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    May 4, 2011 11:48 PM (in response to Doug_S)

    Let me chime in for support of a RAID. I use a RAID and I am very happy with it. I use an older version of this and it has been running for at least a year without any problems. I use it as my Documents folder on my iMac. It is connected via Firewire 800. I also have a Drobo, but I use it only for Time Machine backups.

  • Stanley Horwitz Level 4 Level 4 (2,700 points)
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    May 5, 2011 3:47 AM (in response to Doug_S)



    As others have said, a RAID (or DROBO) as your primary storage is NOT a substitute for backing up your data. I bought my RAID array at least one year prior to my DROBO. At the time I bought my RAID array, 1TB drives were the largest capacity disks. I put two of them in and RAIDed them. Works great. Neither of those disks have failed.


    In my DROBO, I have two 1.5TB disks. One of those failed about six months ago. Replacing it was a smooth process, but the process to rebuild the data was slow (like around 30 hours ish) if I remember correctly. I use my DROBO for backups because it is the only way I can double the capacity of my RAID array affordably. I also find that the DROBO is a little too slow for my taste for use as a primary storage device. The rule of thumb for Time Machine is that your TM machine drive is at least as big as your primary storage. I don't quite meet that rule now because I also use my DROBO to back up my iMac's boot disk, in addition to my iMac's RAID array, but I also use it to back up my MacBook Pro via wi-fi. I like my DROBO because it offers me the ability to grow my storage easily. It has two vacant slots where I can pop in a pair of new disk drives. For backups, I don't much care that it is slow. A full backup of my RAID and iMac's boot drive takes three days, but it works. I am not a power user, but I suspect if I used it for primary storage, I would find it too slow.

  • BobHarris Level 6 Level 6 (12,505 points)
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    May 5, 2011 6:27 AM (in response to Doug_S)

    The best way to protect your data is to back it up using multiple Different methods.  That way a flaw in one methodology should not affect the others.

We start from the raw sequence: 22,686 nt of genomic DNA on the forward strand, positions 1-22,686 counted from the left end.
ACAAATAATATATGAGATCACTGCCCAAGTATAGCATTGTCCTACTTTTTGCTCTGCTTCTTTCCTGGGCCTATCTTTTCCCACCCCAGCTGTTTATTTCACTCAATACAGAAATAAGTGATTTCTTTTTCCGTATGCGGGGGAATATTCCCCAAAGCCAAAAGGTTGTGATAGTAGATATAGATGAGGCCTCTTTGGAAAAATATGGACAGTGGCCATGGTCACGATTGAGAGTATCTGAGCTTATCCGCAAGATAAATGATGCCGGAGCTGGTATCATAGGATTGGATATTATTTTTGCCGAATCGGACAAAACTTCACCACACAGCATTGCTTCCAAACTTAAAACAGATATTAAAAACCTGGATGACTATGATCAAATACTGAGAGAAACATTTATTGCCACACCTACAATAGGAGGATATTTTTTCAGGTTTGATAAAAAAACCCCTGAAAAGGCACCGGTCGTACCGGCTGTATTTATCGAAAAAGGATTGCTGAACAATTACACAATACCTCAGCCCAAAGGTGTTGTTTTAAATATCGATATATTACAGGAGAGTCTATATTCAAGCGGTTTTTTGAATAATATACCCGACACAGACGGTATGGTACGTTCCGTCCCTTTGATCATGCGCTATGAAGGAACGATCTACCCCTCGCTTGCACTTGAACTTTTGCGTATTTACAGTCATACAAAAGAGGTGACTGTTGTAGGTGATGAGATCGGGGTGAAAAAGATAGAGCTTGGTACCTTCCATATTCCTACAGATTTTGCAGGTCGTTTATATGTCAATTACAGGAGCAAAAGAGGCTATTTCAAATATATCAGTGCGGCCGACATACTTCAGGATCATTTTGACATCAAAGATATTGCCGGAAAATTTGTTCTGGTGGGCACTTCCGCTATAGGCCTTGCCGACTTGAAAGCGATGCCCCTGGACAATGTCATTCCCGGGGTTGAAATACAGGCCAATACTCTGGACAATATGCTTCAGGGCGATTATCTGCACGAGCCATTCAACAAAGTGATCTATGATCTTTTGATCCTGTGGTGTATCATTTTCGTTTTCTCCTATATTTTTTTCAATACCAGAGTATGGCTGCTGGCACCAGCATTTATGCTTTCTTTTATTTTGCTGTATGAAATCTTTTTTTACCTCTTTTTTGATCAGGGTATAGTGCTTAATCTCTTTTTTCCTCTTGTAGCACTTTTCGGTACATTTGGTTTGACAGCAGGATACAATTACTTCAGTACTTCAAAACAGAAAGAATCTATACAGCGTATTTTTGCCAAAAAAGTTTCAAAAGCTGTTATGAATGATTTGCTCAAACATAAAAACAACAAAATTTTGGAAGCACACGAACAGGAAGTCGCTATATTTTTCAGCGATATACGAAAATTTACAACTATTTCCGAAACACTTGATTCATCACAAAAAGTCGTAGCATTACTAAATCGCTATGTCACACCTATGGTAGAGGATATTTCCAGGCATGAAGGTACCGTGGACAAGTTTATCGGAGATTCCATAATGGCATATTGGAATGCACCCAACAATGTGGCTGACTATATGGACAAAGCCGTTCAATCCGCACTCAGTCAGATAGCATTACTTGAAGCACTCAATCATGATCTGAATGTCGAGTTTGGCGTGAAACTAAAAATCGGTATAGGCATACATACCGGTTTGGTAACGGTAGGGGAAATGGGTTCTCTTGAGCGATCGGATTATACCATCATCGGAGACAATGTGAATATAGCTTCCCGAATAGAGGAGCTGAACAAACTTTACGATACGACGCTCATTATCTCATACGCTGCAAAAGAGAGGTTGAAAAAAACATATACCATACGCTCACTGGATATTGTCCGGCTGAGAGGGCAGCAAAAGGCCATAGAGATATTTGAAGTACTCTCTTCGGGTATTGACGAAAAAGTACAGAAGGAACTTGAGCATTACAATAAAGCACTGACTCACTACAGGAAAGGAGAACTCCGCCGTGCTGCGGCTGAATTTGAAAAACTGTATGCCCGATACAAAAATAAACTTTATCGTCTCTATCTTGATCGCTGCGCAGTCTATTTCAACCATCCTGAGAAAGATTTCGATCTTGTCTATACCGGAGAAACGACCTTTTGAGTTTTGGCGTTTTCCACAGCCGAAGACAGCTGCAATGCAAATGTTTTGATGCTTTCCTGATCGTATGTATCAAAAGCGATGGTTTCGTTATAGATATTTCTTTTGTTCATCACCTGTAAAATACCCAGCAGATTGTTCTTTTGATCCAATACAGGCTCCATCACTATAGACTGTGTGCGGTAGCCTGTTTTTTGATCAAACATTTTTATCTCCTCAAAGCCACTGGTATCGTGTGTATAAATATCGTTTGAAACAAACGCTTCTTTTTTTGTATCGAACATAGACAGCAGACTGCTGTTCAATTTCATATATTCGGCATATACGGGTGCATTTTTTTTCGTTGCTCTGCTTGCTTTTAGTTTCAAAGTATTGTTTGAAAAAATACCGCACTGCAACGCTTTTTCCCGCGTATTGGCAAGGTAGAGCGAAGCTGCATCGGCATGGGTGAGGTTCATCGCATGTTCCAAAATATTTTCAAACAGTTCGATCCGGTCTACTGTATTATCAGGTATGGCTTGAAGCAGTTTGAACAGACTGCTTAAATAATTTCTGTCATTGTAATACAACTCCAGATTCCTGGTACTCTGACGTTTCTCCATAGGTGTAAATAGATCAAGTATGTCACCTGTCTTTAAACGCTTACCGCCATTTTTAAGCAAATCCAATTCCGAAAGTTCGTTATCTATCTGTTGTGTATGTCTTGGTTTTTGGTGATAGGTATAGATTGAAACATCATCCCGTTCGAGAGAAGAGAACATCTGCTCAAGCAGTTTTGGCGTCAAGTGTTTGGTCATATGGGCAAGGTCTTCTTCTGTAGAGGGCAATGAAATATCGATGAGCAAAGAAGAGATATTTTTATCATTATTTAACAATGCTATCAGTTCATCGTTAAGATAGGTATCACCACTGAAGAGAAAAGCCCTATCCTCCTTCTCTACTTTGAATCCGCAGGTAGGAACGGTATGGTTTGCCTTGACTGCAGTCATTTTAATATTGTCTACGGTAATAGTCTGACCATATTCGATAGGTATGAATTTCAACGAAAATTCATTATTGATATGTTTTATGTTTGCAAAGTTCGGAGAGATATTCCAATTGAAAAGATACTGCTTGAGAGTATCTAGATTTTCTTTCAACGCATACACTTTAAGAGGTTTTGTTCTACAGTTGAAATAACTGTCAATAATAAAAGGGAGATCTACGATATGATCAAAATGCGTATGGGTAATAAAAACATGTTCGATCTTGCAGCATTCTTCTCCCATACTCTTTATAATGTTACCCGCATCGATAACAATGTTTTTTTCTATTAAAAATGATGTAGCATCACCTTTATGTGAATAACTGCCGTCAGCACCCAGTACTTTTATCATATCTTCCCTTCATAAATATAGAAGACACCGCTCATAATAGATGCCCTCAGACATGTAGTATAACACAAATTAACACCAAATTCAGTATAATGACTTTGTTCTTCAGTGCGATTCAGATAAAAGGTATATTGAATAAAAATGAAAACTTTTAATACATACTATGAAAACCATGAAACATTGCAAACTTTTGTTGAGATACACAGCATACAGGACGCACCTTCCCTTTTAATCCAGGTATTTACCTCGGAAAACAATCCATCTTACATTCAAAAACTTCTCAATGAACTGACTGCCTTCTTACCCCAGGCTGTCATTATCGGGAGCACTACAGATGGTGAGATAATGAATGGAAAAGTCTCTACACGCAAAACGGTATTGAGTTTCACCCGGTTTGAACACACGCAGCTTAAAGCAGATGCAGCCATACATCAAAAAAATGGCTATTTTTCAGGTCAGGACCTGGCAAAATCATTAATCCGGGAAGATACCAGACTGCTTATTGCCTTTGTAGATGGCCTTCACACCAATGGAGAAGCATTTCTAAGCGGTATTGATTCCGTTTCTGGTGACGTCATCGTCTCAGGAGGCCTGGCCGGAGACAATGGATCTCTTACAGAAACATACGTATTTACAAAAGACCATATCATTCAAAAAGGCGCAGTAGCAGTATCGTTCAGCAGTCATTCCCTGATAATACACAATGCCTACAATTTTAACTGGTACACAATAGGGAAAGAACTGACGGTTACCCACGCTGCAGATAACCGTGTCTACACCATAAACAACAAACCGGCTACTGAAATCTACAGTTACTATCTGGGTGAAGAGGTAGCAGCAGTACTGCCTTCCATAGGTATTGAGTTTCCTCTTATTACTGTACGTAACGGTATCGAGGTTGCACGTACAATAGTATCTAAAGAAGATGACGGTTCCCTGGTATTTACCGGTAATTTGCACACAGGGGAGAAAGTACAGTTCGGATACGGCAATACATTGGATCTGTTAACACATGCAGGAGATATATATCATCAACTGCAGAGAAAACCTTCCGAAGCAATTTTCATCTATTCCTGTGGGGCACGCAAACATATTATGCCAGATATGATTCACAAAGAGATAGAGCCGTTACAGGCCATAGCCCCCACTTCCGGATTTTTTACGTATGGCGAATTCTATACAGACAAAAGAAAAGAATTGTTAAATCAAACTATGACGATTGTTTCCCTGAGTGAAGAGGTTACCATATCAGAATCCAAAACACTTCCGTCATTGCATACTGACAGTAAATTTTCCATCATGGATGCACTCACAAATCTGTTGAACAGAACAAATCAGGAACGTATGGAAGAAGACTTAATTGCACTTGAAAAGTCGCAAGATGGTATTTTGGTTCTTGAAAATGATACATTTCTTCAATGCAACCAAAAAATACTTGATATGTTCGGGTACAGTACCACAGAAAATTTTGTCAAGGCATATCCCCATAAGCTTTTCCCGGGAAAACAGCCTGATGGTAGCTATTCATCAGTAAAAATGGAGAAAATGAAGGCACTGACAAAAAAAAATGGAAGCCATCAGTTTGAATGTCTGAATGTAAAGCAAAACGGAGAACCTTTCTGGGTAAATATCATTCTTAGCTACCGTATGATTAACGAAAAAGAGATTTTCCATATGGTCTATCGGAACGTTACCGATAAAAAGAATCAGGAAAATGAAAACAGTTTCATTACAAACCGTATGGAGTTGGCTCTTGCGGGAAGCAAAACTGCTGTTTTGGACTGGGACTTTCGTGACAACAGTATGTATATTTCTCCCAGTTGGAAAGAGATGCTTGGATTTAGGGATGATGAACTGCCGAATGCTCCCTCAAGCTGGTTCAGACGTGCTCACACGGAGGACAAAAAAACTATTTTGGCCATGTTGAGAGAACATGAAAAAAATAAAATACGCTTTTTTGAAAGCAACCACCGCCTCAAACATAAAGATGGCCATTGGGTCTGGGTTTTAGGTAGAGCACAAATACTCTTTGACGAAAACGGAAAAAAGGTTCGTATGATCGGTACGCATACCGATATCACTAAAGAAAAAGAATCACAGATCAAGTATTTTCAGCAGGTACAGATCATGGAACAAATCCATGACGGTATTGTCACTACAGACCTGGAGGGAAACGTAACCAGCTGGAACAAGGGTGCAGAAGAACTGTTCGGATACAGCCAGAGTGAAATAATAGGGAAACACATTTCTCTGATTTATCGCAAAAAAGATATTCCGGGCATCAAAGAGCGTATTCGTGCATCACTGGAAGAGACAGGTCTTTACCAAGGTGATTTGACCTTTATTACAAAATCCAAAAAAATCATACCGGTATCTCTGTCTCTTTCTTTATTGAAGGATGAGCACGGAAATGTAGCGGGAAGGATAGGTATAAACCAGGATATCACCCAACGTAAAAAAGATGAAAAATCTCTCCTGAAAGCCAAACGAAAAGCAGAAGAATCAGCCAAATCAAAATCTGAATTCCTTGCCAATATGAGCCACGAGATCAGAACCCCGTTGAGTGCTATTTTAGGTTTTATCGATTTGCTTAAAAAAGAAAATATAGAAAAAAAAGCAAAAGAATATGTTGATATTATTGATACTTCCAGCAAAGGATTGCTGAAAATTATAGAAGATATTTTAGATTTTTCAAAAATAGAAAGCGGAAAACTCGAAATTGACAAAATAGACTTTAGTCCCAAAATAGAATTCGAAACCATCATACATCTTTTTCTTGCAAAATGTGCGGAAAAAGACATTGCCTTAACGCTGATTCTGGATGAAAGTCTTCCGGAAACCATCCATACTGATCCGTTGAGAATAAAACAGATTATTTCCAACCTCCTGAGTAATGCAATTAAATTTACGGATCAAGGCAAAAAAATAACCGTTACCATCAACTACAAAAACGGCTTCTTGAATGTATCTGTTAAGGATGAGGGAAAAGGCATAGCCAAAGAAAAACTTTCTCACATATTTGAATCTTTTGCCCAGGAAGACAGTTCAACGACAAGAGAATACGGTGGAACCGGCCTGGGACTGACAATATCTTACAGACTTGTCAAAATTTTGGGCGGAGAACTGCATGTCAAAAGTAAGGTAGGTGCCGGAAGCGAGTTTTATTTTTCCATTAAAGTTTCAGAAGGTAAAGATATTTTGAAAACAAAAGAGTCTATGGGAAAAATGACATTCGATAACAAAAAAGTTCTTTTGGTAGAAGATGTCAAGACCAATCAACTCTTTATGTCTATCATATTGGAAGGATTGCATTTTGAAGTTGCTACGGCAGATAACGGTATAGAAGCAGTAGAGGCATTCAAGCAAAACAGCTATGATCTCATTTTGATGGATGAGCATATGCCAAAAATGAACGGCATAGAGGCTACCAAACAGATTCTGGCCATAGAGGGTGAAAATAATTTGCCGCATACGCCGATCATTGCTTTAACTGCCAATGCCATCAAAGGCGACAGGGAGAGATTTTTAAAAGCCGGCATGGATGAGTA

SuperDuper or Carbon Copy Cloner are good choices for creating a full bootable clone.  They can also be used to backup to a networked file system (not bootable, but still a copy of your data).


    Time Machine is good for backing up your data on an hourly basis.


    If you have an off-site storage area (at least for critical data) that is also a very good idea as that protects against theft, fire, floods, huricanes, tornados, etc...


    If you are interested in rsync, then look more closely at Carbon Copy Cloner.  It actually uses rsync, and if you want to roll your own rsync, then at least get the copy of rsync inside of CCC, as it is the most Mac compatible up-to-date rsync.


    As for storage, as long as you have "Backup in Depth", then any collection of external disks is fine.  I've got Drobos, iomega, G-Drive, and a bunch of misc generic drive enclosures with commodity disks inside.  It is the "Backup in Depth" that counts, more than what you use as storage devices.

  • danegeld Level 2 Level 2 (180 points)
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    May 5, 2011 9:50 AM (in response to Doug_S)

    I very much agree with BobHarris: the most important thing is "Backup in Depth", that is, multiple backups in multiple locations. After experiencing catastrophic failure with RAID, I'll never use it again. Fortunately, at the point where it failed, I had one complete backup that was only about a week old, so overall loss wasn't horrible. I also don't trust software backup solutions, especially those that use proprietary file formats. Many years of storing and maintaining data has taught me (the hard way) that manual backups are the safest. I keep no data at all on my system drive, but only applications. That I do back up with SuperDuper and then check it for integrity. I also keep an external archive of application install DMGs along with their registration codes. As for data, I keep a minimum of four external drives for each type of data. Two are stored at home and the other two are stored separately off-site. I manually copy new and changed files to one drive and then replicate to the others. The process isn't automated at all, but it generally takes less than an hour each time I do it and I haven't lost any data in years.

  • kaz-k Level 4 Level 4 (1,995 points)
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    May 6, 2011 12:30 AM (in response to Doug_S)

    They'er, as well as 2T stuffs working fine as external and internal drives as far as I've been using.